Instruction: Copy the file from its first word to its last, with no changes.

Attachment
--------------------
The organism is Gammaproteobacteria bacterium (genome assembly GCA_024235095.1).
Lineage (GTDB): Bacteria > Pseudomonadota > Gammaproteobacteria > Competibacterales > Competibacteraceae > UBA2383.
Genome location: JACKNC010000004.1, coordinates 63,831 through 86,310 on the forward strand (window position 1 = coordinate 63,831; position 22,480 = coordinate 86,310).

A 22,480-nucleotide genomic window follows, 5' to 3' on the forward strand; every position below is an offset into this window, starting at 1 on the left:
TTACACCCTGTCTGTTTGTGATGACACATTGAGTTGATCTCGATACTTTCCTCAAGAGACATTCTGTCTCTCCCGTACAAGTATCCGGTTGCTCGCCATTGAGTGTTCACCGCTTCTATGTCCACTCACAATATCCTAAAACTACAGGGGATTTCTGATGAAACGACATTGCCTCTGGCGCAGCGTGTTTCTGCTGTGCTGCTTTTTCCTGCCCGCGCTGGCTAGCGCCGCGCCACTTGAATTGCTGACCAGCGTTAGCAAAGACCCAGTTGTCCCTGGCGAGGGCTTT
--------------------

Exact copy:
The organism is Gammaproteobacteria bacterium (genome assembly GCA_024235095.1).
Lineage (GTDB): Bacteria > Pseudomonadota > Gammaproteobacteria > Competibacterales > Competibacteraceae > UBA2383.
Genome location: JACKNC010000004.1, coordinates 63,831 through 86,310 on the forward strand (window position 1 = coordinate 63,831; position 22,480 = coordinate 86,310).

A 22,480-nucleotide genomic window follows, 5' to 3' on the forward strand; every position below is an offset into this window, starting at 1 on the left:
TTACACCCTGTCTGTTTGTGATGACACATTGAGTTGATCTCGATACTTTCCTCAAGAGACATTCTGTCTCTCCCGTACAAGTATCCGGTTGCTCGCCATTGAGTGTTCACCGCTTCTATGTCCACTCACAATATCCTAAAACTACAGGGGATTTCTGATGAAACGACATTGCCTCTGGCGCAGCGTGTTTCTGCTGTGCTGCTTTTTCCTGCCCGCGCTGGCTAGCGCCGCGCCACTTGAATTGCTGACCAGCGTTAGCAAAGACCCAGTTGTCCCTGGCGAGGGCTTT